2

There are ways around this, depending on the version of the GPL. Earlier versions of the GPL made it possible to build the code into a standalone executable or a DLL which could be dynamically linked. With a suitable license you could legitimately fork the software, maintaining its GPL license, and being careful with how you call/execute that code. You would ...


2

Yes, you can. You can for instance provide a machine running a Linux kernel (GPLv2), with a web server using GnuTLS (LGPLv2.1+) and a web site built on Wordpress (GPLv2+). From a business point of view, you should however take into account whether that is accessory or the main value of your service and which additional value you are providing. For example, ...


2

There are three general flavours of the GPL around: The AGPL forces you to hand out source code to any user of your software upon request. For the AGPL, it doesn't matter, if the users downloaded the software as a binary to their machine or if they use it over a network on your server. The GPL requires you to hand out source code only, if you provided a ...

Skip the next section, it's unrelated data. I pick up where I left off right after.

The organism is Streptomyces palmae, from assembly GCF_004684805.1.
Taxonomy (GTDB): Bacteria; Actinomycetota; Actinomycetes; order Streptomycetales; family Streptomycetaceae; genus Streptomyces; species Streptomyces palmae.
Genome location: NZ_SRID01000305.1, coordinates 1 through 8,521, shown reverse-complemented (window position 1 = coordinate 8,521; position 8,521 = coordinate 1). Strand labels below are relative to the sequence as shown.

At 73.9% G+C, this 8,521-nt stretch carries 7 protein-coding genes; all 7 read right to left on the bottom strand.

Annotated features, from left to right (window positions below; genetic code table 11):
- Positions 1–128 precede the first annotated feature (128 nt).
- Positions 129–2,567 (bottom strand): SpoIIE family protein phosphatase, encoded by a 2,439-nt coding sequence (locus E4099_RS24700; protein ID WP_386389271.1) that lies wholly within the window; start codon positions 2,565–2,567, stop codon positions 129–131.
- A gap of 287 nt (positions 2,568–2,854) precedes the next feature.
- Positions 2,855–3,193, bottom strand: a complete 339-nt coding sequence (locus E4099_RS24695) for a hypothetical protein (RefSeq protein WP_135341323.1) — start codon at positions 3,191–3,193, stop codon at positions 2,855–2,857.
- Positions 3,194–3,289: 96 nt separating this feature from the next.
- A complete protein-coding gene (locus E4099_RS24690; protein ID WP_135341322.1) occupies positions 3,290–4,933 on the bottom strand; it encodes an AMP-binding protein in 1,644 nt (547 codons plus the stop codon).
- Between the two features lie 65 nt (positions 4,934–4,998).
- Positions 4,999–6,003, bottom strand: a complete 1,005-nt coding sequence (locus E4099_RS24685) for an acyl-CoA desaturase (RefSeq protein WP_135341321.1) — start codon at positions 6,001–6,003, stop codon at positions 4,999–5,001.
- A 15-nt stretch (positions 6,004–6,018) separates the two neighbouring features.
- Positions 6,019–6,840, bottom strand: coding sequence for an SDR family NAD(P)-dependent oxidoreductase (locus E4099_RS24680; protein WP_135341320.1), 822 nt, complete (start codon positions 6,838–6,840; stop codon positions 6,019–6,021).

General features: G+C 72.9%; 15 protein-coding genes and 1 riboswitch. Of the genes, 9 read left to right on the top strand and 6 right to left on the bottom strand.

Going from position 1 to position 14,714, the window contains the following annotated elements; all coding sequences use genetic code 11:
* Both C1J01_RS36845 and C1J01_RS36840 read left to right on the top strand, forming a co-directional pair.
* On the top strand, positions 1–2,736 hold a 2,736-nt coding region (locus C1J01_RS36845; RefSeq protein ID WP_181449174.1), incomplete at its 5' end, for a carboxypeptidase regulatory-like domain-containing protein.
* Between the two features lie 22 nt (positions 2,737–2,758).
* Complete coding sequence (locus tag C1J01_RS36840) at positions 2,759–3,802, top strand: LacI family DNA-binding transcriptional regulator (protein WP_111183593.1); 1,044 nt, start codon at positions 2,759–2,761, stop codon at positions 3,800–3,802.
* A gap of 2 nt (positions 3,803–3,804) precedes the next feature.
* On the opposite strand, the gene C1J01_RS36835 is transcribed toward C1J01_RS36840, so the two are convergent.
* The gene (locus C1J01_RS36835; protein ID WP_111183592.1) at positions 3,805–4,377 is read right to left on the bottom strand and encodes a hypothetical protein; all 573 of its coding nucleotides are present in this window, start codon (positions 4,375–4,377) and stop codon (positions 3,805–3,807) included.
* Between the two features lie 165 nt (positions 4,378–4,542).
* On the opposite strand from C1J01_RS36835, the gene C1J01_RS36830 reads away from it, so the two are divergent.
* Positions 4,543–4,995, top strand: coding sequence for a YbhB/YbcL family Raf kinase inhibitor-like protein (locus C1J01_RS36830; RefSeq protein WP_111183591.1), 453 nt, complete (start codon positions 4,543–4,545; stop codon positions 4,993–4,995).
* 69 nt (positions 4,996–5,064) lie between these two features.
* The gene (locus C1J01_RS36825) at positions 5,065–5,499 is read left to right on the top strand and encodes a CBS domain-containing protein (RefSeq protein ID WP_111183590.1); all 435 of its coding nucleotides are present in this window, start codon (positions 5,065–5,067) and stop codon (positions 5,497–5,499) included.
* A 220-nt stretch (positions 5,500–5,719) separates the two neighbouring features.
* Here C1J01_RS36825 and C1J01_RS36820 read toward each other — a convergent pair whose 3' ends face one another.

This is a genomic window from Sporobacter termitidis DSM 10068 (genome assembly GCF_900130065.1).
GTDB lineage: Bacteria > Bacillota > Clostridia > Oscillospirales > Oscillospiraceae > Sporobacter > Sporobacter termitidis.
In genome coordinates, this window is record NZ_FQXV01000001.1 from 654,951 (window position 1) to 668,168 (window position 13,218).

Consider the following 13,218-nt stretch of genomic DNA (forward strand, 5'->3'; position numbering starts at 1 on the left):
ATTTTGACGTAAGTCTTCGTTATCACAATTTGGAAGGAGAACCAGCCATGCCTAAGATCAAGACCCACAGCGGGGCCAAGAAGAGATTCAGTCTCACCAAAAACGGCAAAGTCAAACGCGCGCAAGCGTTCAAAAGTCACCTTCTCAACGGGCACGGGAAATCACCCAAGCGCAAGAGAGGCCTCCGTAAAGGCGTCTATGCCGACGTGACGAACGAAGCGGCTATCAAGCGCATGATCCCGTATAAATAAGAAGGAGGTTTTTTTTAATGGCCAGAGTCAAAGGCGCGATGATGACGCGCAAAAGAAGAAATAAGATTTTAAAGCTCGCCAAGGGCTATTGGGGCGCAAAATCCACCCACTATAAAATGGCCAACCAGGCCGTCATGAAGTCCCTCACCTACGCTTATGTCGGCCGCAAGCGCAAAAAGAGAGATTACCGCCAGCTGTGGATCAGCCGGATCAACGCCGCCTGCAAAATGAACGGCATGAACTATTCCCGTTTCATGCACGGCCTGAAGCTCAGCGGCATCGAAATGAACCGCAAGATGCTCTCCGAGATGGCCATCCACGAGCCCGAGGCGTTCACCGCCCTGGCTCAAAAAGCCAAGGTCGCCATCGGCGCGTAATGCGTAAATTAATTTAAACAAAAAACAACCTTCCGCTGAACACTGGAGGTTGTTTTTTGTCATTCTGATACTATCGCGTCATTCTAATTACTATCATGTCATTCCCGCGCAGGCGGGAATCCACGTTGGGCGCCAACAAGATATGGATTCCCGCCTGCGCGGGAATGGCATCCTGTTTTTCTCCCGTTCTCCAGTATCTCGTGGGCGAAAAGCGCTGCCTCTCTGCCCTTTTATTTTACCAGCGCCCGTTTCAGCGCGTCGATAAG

2

Does it mean "this and newer" version? Yes. The + symbol is used to informally indicate that the license is the specified version or any later version. It is so much shorter than the phrase "or any later version", although that is what you should still use in the official license indications. This usage is only common with the GPL suite ...


1

I found https://softwareengineering.stackexchange.com/questions/110380/call-gpl-software-from-non-gpl-software that directs to https://www.gnu.org/licenses/gpl-faq.html#MereAggregation Where's the line between two separate programs, and one program with two parts? This is a legal question, which ultimately judges will decide. We believe that a proper ...


1

Your conclusions are correct, under the assumption that the communication between the GPL executable and the rest of your software package is "at arm's length". This effectively means that your software package must communicate with the GPL executable using communication channels that are typically used to communicate between independent ...


Only top voted, non community-wiki answers of a minimum length are eligible